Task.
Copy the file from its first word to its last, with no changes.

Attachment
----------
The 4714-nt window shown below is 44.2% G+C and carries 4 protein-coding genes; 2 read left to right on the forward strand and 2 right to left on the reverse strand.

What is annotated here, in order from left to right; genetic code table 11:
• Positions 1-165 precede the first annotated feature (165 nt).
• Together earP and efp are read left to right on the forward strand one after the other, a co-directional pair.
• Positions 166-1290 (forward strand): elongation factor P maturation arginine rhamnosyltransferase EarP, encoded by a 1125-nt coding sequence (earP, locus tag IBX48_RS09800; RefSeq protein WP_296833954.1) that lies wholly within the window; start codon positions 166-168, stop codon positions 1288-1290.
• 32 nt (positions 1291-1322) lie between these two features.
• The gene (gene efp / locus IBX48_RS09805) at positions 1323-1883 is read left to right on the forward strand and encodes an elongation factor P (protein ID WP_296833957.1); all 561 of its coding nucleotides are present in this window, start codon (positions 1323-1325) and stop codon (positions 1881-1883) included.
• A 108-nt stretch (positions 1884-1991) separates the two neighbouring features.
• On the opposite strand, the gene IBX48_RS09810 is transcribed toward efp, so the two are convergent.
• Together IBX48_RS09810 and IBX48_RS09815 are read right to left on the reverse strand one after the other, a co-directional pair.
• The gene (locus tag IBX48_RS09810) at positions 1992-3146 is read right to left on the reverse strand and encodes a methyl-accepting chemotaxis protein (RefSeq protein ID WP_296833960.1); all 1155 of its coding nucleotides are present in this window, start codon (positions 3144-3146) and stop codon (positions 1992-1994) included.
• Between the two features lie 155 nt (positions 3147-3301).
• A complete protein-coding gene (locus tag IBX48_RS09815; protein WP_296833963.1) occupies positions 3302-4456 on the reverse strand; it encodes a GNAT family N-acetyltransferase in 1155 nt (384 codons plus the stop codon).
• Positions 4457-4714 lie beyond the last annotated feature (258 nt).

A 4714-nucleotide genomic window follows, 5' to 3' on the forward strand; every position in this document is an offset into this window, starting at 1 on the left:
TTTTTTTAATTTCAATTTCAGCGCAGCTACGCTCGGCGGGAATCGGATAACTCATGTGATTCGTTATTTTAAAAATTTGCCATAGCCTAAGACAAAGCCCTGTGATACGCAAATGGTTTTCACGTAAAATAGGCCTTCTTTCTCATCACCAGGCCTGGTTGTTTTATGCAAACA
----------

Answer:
The 4714-nt window shown below is 44.2% G+C and carries 4 protein-coding genes; 2 read left to right on the forward strand and 2 right to left on the reverse strand.

What is annotated here, in order from left to right; genetic code table 11:
• Positions 1-165 precede the first annotated feature (165 nt).
• Together earP and efp are read left to right on the forward strand one after the other, a co-directional pair.
• Positions 166-1290 (forward strand): elongation factor P maturation arginine rhamnosyltransferase EarP, encoded by a 1125-nt coding sequence (earP, locus tag IBX48_RS09800; RefSeq protein WP_296833954.1) that lies wholly within the window; start codon positions 166-168, stop codon positions 1288-1290.
• 32 nt (positions 1291-1322) lie between these two features.
• The gene (gene efp / locus IBX48_RS09805) at positions 1323-1883 is read left to right on the forward strand and encodes an elongation factor P (protein ID WP_296833957.1); all 561 of its coding nucleotides are present in this window, start codon (positions 1323-1325) and stop codon (positions 1881-1883) included.
• A 108-nt stretch (positions 1884-1991) separates the two neighbouring features.
• On the opposite strand, the gene IBX48_RS09810 is transcribed toward efp, so the two are convergent.
• Together IBX48_RS09810 and IBX48_RS09815 are read right to left on the reverse strand one after the other, a co-directional pair.
• The gene (locus tag IBX48_RS09810) at positions 1992-3146 is read right to left on the reverse strand and encodes a methyl-accepting chemotaxis protein (RefSeq protein ID WP_296833960.1); all 1155 of its coding nucleotides are present in this window, start codon (positions 3144-3146) and stop codon (positions 1992-1994) included.
• Between the two features lie 155 nt (positions 3147-3301).
• A complete protein-coding gene (locus tag IBX48_RS09815; protein WP_296833963.1) occupies positions 3302-4456 on the reverse strand; it encodes a GNAT family N-acetyltransferase in 1155 nt (384 codons plus the stop codon).
• Positions 4457-4714 lie beyond the last annotated feature (258 nt).

A 4714-nucleotide genomic window follows, 5' to 3' on the forward strand; every position in this document is an offset into this window, starting at 1 on the left:
TTTTTTTAATTTCAATTTCAGCGCAGCTACGCTCGGCGGGAATCGGATAACTCATGTGATTCGTTATTTTAAAAATTTGCCATAGCCTAAGACAAAGCCCTGTGATACGCAAATGGTTTTCACGTAAAATAGGCCTTCTTTCTCATCACCAGGCCTGGTTGTTTTATGCAAACA